How they did it: Three microentrepreneurs banked on agricultural resources, rich cultural heritage to succeed in business

How they did it: Three microentrepreneurs banked on agricultural resources, rich cultural heritage to succeed in business
CMA Special Awards recipients (from left) Rolando Pega, Rosanna Sinapilo,and Caroline Jamias.
Photo Release

MANILA, Philippines — The Philippines is blessed in natural resources and a rich cultural heritage, so it is heartening to see these three entrepreneurs recognizing the value of these priceless treasures, as they show us how one can harness these resources for a profitable business.

For this reason, Rolando Pega and Rosanna Sinapilo were recognized with the Special Award for Agri Micro-business, and Caroline Jamias was given the Special Award for Preservation of Traditions in the recently concluded 2019 Citi Microentrepreneurship Awards (CMA).

The CMA is a signature initiative of the Citi Foundation aimed at generating economic opportunities for low-income people, including youth, around the globe.

The awards program provides entrepreneurs with resources to strengthen their business, including access to networks, capital, tools and training; and enables individuals to create economic sustainability for themselves, their families, and their communities.

It highlights the combined efforts of the Bangko Sentral ng Pilipinas, Citi Philippines, and the Microfinance Council of the Philippines, Inc. to strengthen microfinance and enterprise development and financial inclusion in the country.

Rolando Pega: A bountiful harvest

Rolando Pega (middle) was honored as one of the two winners of the Special Award for Agri Micro-business in 2019 CMA. With him in the photo are (from left) Felipe M. Medalla, monetary board member, Jocery Pueblo, development officer for ASHI, Marixi Rufino-Prieto, former chairperson of The Philippine Daily Inquirer, and Jimmy Ramos, operations division head for ASHI.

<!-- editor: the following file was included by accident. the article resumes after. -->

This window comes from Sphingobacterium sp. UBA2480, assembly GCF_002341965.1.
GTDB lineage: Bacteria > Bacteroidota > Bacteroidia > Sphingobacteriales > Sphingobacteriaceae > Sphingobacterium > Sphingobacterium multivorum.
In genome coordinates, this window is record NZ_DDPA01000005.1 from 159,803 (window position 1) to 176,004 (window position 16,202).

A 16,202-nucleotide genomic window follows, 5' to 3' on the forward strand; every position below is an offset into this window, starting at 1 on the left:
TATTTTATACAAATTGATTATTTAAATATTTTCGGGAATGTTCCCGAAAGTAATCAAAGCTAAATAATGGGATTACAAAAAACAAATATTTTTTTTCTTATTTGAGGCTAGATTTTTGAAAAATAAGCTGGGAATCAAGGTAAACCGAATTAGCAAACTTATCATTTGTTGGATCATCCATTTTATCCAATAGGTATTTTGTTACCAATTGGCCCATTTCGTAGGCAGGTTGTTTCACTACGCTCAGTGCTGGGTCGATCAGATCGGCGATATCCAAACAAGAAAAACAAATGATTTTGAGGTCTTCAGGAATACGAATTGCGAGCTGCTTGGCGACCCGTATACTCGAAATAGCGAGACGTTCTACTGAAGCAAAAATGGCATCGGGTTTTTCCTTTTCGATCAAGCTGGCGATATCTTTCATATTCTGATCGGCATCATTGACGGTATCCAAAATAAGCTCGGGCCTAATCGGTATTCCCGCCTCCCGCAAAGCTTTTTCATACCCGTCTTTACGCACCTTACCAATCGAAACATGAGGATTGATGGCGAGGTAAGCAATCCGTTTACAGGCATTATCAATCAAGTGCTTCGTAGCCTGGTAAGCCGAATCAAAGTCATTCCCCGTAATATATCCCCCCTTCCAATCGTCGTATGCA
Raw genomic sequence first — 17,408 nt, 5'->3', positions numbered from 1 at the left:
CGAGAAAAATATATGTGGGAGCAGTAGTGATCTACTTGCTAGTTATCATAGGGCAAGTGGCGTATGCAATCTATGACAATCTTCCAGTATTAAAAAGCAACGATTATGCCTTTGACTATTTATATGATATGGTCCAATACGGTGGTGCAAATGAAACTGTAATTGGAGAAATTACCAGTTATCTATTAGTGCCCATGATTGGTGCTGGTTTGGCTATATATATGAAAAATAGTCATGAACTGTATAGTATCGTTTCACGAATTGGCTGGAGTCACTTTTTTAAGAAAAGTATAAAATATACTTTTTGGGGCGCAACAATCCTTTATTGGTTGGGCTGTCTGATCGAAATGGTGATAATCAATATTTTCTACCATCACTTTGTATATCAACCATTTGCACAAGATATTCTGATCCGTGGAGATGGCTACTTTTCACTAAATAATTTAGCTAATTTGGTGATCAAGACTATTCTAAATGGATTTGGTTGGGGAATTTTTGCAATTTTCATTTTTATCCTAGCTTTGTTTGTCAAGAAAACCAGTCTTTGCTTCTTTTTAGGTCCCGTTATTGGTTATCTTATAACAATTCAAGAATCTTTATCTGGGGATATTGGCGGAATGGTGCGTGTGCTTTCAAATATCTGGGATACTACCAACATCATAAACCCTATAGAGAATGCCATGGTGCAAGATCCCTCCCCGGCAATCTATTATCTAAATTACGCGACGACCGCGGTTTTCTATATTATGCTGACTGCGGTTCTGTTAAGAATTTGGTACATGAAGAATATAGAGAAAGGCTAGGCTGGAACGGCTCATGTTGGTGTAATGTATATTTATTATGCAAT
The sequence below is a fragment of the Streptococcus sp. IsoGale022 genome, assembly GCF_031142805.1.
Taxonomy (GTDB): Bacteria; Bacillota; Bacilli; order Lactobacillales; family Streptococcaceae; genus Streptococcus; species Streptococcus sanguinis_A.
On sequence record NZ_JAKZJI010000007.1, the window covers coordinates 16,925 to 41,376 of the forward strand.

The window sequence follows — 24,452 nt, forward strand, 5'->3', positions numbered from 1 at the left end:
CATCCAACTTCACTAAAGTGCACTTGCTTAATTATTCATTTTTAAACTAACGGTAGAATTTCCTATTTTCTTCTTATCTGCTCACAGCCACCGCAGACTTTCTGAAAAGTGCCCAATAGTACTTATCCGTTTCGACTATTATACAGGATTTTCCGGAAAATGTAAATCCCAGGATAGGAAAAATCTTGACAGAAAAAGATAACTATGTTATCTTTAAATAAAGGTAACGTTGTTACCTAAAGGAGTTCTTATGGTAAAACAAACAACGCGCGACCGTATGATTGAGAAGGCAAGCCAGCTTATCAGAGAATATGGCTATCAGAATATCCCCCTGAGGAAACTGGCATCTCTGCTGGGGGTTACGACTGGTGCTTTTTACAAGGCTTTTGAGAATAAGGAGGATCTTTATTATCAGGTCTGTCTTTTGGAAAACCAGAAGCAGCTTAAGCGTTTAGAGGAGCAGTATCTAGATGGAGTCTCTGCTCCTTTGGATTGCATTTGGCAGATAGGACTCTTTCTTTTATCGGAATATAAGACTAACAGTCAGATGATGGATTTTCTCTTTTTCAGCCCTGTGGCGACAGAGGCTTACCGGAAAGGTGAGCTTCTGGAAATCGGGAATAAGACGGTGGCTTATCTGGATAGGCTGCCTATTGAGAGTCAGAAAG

Photo Release

From dawn to dusk, a farmer’s work is never done. Just ask Rolando, an onion farmer based in Pangil, Laguna.

A single father left to raise his children, Rolando first worked odd jobs to support his family. In 2014, an opportunity to go into an onion farming business paved the way for a profitable venture that also enables him to provide livelihood for other farmers and members of his community.

At that time, Ahon Sa Hirap Inc. (ASHI), was tapping farmers to supply spring onions for a major fast food chain. He obtained his first loan from the same microfinance institution, and trained under the entrepreneurship program of the said fast food chain.

“Ang lakaran ng presyo ng sibuyas ay up and down. Simula noong mapasama ako sa farmers entrepreneurship program sa tulong ng ASHI, nagkaroon kami ng market na siguradong pagdadalhan namin na ang presyo ay maganda (The price of onion in the market goes up and down. Since I became a member of the farmers’ entrepreneurship program through the help of ASHI, we were able to have our own market where prices are stable),” Rolando recalls.

Rolando now supplies spring onions to three major fast food chains without the need for middlemen. “Ang kalamangan namin sa nakakasabay namin sa pagtatanim ng sibuyas, kami po ay on time sa pag-deliver. Sinisiguro namin na maayos at de-kalidad ang dine-deliver naming produkto (Our advantage is that we deliver only quality products, and we deliver them on time),” shares Rolando.

Rolando now heads the AGAP Farmers Association of Laguna, and takes the lead in encouraging others to earn their own income. “Dagdagan ang sipag, tiyaga, at pananalig. Yan ang naging puhunan ko sa kinalalagyan ko ngayon (To get to where I am today, I put in a lot of hard work, determination, and faith),” Rolando says.

Rosanna Sinapilo: Back to coco basics

Rosanna Sinapilo (middle) was once again recognized as the winner of the 2019 CMA Special Awards for Agri Micro-business during her celebratory town hall in Candelaria, Quezon. With her in photo are (from left) Ferdinand Jikiri, senior director for Accounts, IT and Finance at ASA and Aileen Paglinawan-Gardon, administrator and finance manager for MCPI.
Photo Release

The coconut is known as the “tree of life,” and for Rosanna and her husband, it truly is.